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Ricardo Montalban (left) and Villechaize in 1977
|Born||Hervé Jean-Pierre Villechaize
23 April 1943
|Died||4 September 1993
Los Feliz, California, US
Cause of death
|Suicide - Self-inflicted gun wounds|
|Height||3' 11" (or 1.19m) (according to The Internet Movie Database)|
Hervé Jean-Pierre Villechaize (23 April 1943 – 4 September 1993) was a French actor who achieved worldwide recognition for various roles including that of the evil henchman Nick Nack in the James Bond film, The Man with the Golden Gun (1974), as well as Mr. Roarke's assistant, Tattoo, in the television series Fantasy Island (1978–1984). He was also an acclaimed painter. In 1993, Villechaize ended his own life at his residence in Los Angeles, California.
Villechaize suffered from proportionate (as opposed to disproportionate) dwarfism, likely due to an endocrine disorder, despite his surgeon father's attempts to cure the disease in several institutions. In later years, he insisted on being called a "midget" rather than a "little person".
Villechaize was born in Nazi-occupied Paris to English-born Evelyn (Recchionni) and raised there by her and his stepfather André Villechaize, a French surgeon who adopted him. His biological father was of Filipino ancestry. Villechaize was bullied at school for his condition and found solace in painting. He also had a brief modeling career. After studying art at Beaux-Arts college, he left for the USA in 1964. He settled in a Bohemian section in New York, taught himself English by watching television and continued his career as an artist, painter and photographer. He began acting in Off Broadway productions, including The Young Master Dante by Werner Liepolt and a play by Sam Shepard, and also did some photo shoot modeling for National Lampoon, before moving on to film.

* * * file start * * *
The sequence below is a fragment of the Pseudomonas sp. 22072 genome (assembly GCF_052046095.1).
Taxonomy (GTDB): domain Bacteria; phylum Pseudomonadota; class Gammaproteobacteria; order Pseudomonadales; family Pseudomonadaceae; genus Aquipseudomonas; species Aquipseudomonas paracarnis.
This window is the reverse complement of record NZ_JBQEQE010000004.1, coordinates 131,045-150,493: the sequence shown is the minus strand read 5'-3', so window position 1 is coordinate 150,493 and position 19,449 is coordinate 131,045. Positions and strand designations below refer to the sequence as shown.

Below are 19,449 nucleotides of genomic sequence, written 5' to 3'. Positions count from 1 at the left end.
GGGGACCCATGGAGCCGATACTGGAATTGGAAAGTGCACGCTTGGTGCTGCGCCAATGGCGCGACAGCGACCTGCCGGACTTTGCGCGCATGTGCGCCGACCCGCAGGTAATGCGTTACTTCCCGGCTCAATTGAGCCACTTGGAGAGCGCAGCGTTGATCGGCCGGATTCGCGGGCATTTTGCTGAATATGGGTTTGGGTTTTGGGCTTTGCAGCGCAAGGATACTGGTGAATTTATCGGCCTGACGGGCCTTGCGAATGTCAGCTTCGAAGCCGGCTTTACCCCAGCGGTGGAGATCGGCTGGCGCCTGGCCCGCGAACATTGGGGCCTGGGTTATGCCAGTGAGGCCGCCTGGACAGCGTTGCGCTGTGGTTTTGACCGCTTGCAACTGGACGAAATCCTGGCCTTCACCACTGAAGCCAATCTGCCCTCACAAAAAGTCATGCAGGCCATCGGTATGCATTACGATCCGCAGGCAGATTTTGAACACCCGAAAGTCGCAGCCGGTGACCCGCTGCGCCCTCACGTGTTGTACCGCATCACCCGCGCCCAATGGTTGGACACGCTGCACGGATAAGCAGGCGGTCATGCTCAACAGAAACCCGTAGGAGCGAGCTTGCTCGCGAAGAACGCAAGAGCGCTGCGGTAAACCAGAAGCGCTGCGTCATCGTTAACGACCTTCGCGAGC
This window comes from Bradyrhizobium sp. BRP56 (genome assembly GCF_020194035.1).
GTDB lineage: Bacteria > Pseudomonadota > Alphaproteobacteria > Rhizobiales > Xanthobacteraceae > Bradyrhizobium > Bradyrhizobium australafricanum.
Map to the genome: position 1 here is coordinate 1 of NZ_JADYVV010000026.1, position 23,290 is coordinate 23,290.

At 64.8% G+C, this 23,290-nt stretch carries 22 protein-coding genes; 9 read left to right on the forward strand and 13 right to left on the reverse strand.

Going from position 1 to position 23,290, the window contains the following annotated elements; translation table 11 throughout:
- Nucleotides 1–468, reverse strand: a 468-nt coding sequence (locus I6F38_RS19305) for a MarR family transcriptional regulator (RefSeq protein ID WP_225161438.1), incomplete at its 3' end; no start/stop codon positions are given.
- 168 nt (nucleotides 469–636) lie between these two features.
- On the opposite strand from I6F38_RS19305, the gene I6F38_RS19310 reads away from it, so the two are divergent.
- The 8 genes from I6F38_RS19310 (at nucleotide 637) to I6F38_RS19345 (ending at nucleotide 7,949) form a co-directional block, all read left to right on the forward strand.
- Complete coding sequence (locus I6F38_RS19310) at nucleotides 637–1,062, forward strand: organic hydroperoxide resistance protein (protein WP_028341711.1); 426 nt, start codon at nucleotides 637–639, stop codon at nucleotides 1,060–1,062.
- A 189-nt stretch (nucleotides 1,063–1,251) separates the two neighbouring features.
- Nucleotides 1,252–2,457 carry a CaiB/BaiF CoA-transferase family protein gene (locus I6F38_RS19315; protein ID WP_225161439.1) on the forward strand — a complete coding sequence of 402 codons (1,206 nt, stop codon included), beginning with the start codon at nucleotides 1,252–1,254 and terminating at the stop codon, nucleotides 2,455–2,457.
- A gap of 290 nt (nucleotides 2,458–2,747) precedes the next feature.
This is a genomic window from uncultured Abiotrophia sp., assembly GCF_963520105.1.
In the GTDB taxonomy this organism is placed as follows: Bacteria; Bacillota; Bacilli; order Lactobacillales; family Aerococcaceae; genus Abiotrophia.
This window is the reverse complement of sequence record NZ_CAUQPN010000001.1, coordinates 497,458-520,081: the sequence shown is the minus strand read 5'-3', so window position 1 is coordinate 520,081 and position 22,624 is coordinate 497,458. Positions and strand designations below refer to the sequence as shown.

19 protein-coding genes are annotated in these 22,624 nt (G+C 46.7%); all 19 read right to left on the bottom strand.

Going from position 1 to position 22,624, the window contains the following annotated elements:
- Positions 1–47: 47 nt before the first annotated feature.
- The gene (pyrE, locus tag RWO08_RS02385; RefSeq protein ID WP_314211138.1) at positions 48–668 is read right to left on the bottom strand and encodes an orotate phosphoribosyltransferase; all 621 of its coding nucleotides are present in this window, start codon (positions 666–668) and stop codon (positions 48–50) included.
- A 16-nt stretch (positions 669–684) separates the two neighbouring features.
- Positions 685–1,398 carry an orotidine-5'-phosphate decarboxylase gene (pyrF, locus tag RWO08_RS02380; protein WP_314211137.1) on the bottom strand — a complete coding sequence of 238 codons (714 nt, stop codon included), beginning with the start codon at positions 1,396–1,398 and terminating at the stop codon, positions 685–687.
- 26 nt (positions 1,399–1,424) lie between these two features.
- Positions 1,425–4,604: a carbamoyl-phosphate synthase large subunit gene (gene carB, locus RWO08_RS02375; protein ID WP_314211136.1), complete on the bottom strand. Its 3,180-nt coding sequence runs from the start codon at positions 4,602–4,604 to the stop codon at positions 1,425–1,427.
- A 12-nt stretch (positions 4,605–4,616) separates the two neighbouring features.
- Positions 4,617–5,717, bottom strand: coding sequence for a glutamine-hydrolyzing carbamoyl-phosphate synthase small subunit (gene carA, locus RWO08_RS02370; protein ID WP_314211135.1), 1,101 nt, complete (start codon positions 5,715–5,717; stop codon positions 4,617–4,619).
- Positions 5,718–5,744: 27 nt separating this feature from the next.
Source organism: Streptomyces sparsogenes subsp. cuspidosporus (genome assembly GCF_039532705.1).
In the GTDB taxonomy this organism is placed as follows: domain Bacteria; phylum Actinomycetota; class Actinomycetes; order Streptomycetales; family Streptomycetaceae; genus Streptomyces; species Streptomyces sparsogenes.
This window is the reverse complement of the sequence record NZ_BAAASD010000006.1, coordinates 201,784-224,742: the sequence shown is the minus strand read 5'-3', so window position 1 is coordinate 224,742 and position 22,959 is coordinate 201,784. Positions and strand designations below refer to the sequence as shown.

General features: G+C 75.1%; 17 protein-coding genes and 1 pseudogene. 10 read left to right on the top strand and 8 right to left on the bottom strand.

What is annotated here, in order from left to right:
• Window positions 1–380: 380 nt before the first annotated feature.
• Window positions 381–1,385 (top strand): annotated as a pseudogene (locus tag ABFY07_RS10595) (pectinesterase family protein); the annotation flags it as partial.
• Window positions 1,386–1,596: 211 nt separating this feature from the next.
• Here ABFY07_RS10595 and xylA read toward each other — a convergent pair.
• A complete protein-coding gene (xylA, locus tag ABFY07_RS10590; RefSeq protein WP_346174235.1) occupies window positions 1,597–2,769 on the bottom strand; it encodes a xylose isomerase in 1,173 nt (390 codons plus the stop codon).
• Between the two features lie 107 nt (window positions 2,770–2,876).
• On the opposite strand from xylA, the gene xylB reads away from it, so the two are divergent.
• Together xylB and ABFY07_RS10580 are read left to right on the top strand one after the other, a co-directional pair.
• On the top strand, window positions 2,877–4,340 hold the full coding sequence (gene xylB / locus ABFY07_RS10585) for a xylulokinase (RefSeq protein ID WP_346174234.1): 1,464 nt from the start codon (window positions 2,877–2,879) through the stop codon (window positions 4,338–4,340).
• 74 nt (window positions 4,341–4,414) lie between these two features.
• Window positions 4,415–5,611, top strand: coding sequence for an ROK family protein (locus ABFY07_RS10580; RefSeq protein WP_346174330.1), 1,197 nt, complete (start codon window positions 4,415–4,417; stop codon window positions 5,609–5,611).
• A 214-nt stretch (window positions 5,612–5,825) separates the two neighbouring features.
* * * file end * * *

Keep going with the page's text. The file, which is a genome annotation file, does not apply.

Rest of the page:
His first movie appearance was in Chappaqua in 1966. The second film was Edward Summer's Item 72-D: The Adventures of Spa and Fon filmed in 1969. This was followed by several films including Christopher Speeth's and Werner Liepolt's Malatesta's Carnival of Blood; Crazy Joe; Oliver Stone's first film, Seizure; The Gang That Couldn't Shoot Straight; and 1982's Forbidden Zone. He was asked to play a part in the film Dune, which had originally begun pre-production in 1971; however, the project was cancelled.
His big break was getting cast in The Man with the Golden Gun in 1974, by which time he had become so poor he was living out of his car in Los Angeles. Prior to being signed up by Bond producer Albert R. Broccoli, he made ends meet by working as a rat catcher's assistant near his South Central home. From what his co-actor Christopher Lee saw, The Man with the Golden Gun filming was possibly the happiest time of Hervé's life: Lee likened it to honey in the sandwich between an insecure past and an uncertain future. In addition to being an actor, Villechaize became an active member of a movement in 1970s and 1980s California to deal with child abuse and neglect, often going to crime scenes himself to help comfort abuse victims. Villechaize's former co-workers recalled that despite his stature, he would often confront and chastise spousal and child abusers when he arrived at crime scenes. In the 1970s, on Sesame Street, Villechaize performed Oscar the Grouch as a pair of legs peeping out from a trash can, for scenes which required the Grouch to be mobile. These appearances began in the second season and included the 1978 Hawaii episodes.